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ELEMENTS OF CIVIL GOVERNMENT.

PART I.

GENERAL PRINCIPLES.

CHAPTER I.

REASONS FOR ORGANIZATION, ETC.

Civil Society.-Men cannot exist and reach the highest development, either as individuals or as a race, unless they associate themselves together. They are fitted naturally to associate with each other, each being dependent for many things on his fellow-men. The solitary state is impossible. Should we consider the family as the unit, it would still be impossible to get along without some sort of arrangement by which people could help one another. Hence, men live together in a social state, which is called civil society.

The Laws.-Men are not always just to one another. Some are disposed to do things which would defraud or injure those with whom they are associated. Some would steal or, perhaps, murder, others would do all manner of wrong, so that civil society itself could not exist without some rules of action laid down for the guidance of men in their social

relations. Such rules are called laws. Laws, to be of any use, must have some power back of them to enforce them. Hence the necessity for some form of government.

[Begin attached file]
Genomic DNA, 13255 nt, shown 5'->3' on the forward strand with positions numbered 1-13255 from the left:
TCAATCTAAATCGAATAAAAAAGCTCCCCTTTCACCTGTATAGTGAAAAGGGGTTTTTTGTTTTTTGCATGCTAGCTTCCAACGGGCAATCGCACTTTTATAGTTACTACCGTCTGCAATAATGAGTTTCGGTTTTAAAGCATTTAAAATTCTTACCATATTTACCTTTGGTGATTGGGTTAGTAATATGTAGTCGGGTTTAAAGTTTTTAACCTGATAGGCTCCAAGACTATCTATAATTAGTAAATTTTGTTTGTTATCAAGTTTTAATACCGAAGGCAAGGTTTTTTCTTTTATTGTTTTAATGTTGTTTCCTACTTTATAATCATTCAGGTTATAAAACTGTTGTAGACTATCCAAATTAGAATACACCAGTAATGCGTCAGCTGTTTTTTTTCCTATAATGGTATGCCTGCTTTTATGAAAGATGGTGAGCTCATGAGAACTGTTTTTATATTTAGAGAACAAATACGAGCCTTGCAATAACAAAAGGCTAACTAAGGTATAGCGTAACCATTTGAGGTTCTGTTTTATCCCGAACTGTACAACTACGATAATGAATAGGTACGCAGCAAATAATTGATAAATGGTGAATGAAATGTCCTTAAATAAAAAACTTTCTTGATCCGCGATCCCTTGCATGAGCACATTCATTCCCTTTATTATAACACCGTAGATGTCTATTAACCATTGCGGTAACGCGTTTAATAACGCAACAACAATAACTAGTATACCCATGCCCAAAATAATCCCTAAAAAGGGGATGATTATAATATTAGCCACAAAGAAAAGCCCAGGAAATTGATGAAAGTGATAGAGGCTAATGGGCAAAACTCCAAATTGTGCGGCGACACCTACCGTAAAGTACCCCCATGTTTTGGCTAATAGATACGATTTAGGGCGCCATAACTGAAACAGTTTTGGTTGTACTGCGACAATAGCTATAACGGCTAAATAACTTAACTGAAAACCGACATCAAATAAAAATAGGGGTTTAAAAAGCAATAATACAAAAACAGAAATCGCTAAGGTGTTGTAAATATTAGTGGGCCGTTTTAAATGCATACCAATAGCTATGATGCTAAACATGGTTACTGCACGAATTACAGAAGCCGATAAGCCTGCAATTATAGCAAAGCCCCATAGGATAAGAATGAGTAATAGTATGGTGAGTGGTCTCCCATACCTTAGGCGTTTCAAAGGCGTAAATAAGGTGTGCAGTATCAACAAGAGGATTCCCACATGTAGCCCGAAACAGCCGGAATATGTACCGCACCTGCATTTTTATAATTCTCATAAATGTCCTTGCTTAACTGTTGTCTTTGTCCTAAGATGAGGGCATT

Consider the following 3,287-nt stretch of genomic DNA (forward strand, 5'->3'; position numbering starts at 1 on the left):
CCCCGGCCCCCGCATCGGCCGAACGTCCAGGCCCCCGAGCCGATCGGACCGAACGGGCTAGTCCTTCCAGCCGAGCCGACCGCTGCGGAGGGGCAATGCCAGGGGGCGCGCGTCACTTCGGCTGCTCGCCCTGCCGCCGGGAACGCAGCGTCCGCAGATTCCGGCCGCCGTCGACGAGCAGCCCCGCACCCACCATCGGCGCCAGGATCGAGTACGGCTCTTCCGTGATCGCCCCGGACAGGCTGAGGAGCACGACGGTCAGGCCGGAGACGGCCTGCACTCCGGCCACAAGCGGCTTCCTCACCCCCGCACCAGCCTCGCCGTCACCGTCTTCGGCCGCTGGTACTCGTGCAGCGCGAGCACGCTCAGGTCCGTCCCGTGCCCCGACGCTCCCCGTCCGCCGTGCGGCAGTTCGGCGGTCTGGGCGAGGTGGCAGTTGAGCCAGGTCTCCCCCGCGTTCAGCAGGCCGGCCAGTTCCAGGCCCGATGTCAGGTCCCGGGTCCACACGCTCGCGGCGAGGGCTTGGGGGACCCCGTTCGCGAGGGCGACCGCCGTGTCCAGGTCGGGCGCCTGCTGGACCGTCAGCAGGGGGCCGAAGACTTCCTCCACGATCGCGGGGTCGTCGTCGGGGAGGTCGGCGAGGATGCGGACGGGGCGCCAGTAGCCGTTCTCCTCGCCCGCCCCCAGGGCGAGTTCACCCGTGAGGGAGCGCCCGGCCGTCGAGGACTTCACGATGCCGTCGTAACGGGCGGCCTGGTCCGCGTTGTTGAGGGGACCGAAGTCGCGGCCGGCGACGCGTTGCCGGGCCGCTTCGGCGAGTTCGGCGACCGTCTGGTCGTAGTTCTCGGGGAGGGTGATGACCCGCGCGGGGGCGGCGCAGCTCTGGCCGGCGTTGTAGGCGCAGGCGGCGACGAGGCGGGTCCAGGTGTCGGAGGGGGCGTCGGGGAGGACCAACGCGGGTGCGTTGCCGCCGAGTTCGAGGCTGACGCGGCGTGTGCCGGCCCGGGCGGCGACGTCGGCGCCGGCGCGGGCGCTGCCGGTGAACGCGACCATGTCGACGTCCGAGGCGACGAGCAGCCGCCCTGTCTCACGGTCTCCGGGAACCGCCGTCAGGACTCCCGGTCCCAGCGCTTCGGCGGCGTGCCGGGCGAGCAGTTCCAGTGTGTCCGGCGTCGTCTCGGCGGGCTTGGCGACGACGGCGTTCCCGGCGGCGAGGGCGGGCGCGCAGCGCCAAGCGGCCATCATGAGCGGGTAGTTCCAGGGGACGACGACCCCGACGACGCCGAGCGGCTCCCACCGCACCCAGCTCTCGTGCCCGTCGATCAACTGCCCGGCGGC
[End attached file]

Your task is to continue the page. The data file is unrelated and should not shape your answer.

The State, which is but another name for civil society, cannot exist for any length of time without government. Occasionally, when, from one cause or another, people become turbulent and overturn the existing government, and fail for a time to substitute another in its place, we have social disorder, or what is known as anarchy. But society, or the State, for the protection of its individual members, soon erects among the ruins of the discarded government, some new and often better form of government. Government, then, is necessary to make and enforce the rules of action, or laws, by which men are compelled to be just to one another.

The power resides in the State, that is, in the people considered collectively, and not in the government, which is but the agent of society for securing justice to all men. All laws should be just laws, since justice is the fundamental idea on which the state, or civil society, was organized. Since society gives to government all its powers, these powers should be used for the benefit of the people. Government, then, is constituted for the purpose of protecting society and securing to the individual members thereof that liberty or freedom which is in harmony with the principle of justice which underlies the whole scheme.

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